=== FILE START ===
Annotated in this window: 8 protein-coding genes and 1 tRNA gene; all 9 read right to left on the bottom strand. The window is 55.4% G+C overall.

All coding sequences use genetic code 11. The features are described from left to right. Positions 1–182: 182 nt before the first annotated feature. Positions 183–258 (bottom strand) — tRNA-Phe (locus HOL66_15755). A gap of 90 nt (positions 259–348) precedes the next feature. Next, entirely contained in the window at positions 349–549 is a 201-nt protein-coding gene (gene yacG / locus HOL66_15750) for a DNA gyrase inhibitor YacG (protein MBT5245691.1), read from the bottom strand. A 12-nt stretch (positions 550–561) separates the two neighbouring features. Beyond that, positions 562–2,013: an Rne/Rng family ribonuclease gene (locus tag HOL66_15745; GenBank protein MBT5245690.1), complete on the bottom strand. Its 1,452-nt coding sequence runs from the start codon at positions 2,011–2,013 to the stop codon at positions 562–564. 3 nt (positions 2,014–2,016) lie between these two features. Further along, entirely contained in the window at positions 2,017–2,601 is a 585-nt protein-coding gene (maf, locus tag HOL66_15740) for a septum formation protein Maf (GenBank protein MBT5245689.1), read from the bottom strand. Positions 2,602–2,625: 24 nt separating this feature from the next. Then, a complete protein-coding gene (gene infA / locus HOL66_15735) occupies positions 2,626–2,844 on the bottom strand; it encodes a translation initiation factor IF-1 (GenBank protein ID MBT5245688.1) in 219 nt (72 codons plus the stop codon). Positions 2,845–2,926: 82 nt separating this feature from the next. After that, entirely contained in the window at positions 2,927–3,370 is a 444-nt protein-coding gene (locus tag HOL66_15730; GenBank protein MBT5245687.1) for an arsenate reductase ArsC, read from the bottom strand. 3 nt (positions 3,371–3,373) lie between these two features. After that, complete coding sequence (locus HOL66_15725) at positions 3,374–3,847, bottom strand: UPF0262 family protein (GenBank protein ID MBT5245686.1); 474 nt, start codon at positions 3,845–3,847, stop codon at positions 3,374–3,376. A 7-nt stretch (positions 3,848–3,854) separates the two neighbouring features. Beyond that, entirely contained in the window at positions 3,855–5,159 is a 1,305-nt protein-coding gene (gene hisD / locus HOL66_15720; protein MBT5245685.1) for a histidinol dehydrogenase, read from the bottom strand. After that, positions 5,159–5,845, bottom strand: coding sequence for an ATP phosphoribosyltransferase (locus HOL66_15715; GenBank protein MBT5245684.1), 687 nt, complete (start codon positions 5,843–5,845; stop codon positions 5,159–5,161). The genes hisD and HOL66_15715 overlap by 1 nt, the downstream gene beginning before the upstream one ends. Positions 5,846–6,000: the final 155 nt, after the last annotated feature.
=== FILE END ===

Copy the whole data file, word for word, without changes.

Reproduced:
Annotated in this window: 8 protein-coding genes and 1 tRNA gene; all 9 read right to left on the bottom strand. The window is 55.4% G+C overall.

All coding sequences use genetic code 11. The features are described from left to right. Positions 1–182: 182 nt before the first annotated feature. Positions 183–258 (bottom strand) — tRNA-Phe (locus HOL66_15755). A gap of 90 nt (positions 259–348) precedes the next feature. Next, entirely contained in the window at positions 349–549 is a 201-nt protein-coding gene (gene yacG / locus HOL66_15750) for a DNA gyrase inhibitor YacG (protein MBT5245691.1), read from the bottom strand. A 12-nt stretch (positions 550–561) separates the two neighbouring features. Beyond that, positions 562–2,013: an Rne/Rng family ribonuclease gene (locus tag HOL66_15745; GenBank protein MBT5245690.1), complete on the bottom strand. Its 1,452-nt coding sequence runs from the start codon at positions 2,011–2,013 to the stop codon at positions 562–564. 3 nt (positions 2,014–2,016) lie between these two features. Further along, entirely contained in the window at positions 2,017–2,601 is a 585-nt protein-coding gene (maf, locus tag HOL66_15740) for a septum formation protein Maf (GenBank protein MBT5245689.1), read from the bottom strand. Positions 2,602–2,625: 24 nt separating this feature from the next. Then, a complete protein-coding gene (gene infA / locus HOL66_15735) occupies positions 2,626–2,844 on the bottom strand; it encodes a translation initiation factor IF-1 (GenBank protein ID MBT5245688.1) in 219 nt (72 codons plus the stop codon). Positions 2,845–2,926: 82 nt separating this feature from the next. After that, entirely contained in the window at positions 2,927–3,370 is a 444-nt protein-coding gene (locus tag HOL66_15730; GenBank protein MBT5245687.1) for an arsenate reductase ArsC, read from the bottom strand. 3 nt (positions 3,371–3,373) lie between these two features. After that, complete coding sequence (locus HOL66_15725) at positions 3,374–3,847, bottom strand: UPF0262 family protein (GenBank protein ID MBT5245686.1); 474 nt, start codon at positions 3,845–3,847, stop codon at positions 3,374–3,376. A 7-nt stretch (positions 3,848–3,854) separates the two neighbouring features. Beyond that, entirely contained in the window at positions 3,855–5,159 is a 1,305-nt protein-coding gene (gene hisD / locus HOL66_15720; protein MBT5245685.1) for a histidinol dehydrogenase, read from the bottom strand. After that, positions 5,159–5,845, bottom strand: coding sequence for an ATP phosphoribosyltransferase (locus HOL66_15715; GenBank protein MBT5245684.1), 687 nt, complete (start codon positions 5,843–5,845; stop codon positions 5,159–5,161). The genes hisD and HOL66_15715 overlap by 1 nt, the downstream gene beginning before the upstream one ends. Positions 5,846–6,000: the final 155 nt, after the last annotated feature.